Home owners will get a steer tomorrow morning as to the future direction of their mortgage interest rates after US Federal Reserve chair Janet Yellen delivers what is expected to be an official interest rate hike - her first for 2016.

The Fed is widely expected to announce an increase in the target range for its federal funds rate to between 0.5 per cent and 0.75 per cent when the two-day Federal Open Market Committee (FOMC) meeting ends tomorrow. Yellen's first rate hike for the current cycle was last December.

The announcement, which is expected at 8 am New Zealand time, is also expected to have a bearing on the future direction of world sharemarkets.

Imre Speizer, senior markets strategist at Westpac, said markets were treating the US rate hike as a done deal.

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"Therefore, what is more interesting is the tone of that statement and what they do with their interest rate projections and economic forecasts," Speizer said.

"In short, the market will not be looking to see if interest rates rise - that's a given," he said. "They are going to watch for gains as to what they do next year," he said.

"Of course, when US interest rates go up our interest rates go up as well, so that's why our five-year mortgage rates are rising, even though the Reserve Bank has its official cash rate on hold."

The Reserve Bank of New Zealand last month cut its official cash rate to 1.75 per cent in what has largely been seen as its last cut in the cycle.

The US central bank, at tomorrow's announcement, is also expected to indicate the likely track for rates next year, and any departure from the generally held expectations of two more more rate hikes in 2017 is likely to have a market reaction.

A more aggressive approach by the Fed on the interest rate front is likely to put upward pressure on the US dollar, which would put downward pressure on the New Zealand dollar, analysts said.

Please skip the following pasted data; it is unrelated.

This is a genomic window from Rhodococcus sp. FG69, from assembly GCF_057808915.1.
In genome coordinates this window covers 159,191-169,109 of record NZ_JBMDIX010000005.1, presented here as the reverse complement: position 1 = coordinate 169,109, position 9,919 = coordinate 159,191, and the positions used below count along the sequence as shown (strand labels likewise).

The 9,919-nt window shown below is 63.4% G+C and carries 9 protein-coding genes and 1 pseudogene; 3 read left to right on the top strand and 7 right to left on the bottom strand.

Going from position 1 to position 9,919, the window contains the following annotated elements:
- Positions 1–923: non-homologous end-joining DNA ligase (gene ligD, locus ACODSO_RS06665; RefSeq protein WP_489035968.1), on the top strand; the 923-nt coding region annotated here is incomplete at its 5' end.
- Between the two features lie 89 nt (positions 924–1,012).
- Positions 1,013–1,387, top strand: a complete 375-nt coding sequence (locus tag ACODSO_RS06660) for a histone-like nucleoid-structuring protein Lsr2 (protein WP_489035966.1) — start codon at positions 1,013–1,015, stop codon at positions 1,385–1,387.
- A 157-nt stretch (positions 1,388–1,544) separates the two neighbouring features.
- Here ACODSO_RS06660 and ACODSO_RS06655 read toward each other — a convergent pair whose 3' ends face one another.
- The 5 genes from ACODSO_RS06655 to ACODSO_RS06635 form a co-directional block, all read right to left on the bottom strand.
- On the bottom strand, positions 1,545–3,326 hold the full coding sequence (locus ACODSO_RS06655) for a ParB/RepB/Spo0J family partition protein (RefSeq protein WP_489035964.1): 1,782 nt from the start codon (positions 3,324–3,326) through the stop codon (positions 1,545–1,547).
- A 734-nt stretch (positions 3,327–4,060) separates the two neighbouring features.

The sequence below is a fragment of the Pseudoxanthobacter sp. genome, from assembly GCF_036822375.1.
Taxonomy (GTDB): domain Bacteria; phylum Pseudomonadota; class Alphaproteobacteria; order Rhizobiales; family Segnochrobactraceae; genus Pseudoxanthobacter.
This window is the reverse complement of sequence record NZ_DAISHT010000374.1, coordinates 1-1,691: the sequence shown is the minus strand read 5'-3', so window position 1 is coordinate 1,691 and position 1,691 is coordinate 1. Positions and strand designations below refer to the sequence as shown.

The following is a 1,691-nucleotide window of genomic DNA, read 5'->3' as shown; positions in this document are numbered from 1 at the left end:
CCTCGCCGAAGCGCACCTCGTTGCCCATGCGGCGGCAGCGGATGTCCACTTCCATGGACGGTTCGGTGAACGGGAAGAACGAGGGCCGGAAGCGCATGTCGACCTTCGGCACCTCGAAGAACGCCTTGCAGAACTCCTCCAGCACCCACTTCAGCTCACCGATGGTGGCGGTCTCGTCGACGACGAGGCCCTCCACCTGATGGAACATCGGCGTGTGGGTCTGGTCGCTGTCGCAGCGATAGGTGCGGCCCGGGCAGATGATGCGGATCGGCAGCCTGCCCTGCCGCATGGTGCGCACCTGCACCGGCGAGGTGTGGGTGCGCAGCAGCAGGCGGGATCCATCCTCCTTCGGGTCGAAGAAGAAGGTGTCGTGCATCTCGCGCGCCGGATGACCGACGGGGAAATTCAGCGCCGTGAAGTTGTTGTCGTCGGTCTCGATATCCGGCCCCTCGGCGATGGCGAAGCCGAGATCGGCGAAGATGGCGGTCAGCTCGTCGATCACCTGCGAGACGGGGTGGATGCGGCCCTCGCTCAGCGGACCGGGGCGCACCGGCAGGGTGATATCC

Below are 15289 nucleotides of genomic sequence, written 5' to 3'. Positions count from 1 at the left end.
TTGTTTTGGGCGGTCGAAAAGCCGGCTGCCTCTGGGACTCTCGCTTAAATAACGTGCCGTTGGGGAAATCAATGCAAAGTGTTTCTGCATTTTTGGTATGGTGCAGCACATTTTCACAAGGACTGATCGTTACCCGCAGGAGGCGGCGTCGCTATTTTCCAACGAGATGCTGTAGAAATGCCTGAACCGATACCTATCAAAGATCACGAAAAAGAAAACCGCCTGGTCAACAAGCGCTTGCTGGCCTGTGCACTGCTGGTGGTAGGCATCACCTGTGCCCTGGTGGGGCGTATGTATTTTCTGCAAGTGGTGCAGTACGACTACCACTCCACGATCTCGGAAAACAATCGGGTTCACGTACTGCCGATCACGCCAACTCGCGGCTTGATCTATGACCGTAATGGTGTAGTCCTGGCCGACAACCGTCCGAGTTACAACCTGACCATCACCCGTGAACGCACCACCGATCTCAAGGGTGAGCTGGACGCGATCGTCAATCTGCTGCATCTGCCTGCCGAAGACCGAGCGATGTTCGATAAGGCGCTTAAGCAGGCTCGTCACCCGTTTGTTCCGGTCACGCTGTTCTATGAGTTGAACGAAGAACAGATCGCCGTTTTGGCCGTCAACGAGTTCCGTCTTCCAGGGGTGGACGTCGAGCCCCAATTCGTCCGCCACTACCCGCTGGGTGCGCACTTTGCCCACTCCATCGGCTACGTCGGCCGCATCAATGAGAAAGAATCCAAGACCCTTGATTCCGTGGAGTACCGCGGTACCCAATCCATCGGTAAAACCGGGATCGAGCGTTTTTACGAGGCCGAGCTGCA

US bond yields have been on the rise in the United States since Donald Trump's success in the Presidential election, with the benchmark US 10-year rate this week hitting 2.5 per cent for the first time since 2014, up from 1.72 per cent just before the election.

ANZ said the Fed's indicative interest rate track over the coming years may take into account both the surge in US bond yields since President-elect Trump's victory and the prospects for fiscal stimulus coming from infrastructure spending and tax cuts.

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"The apparent push back against Donald Trump's campaign agenda adds to expectations that the FOMC will remain cautious for now," ANZ said in a commentary.

"The consensus expectation remains that the FOMC won't move its economic forecasts or interest rate projections meaningfully at tomorrow's announcement or at least until it becomes clear what Donald Trump's actual fiscal agenda is," ANZ said in a commentary.

"Senior Republicans pushed back against an aggressive fiscal package overnight saying that debt levels were already at dangerous levels and argued for deficit neutral tax cuts and noted intended private sector involvement in infrastructure," the bank said.

"The apparent push back against Donald Trump's campaign agenda adds to expectations that the FOMC will remain cautious for now. The market is pricing a 66 per cent chance of another increase by the Fed before June next year."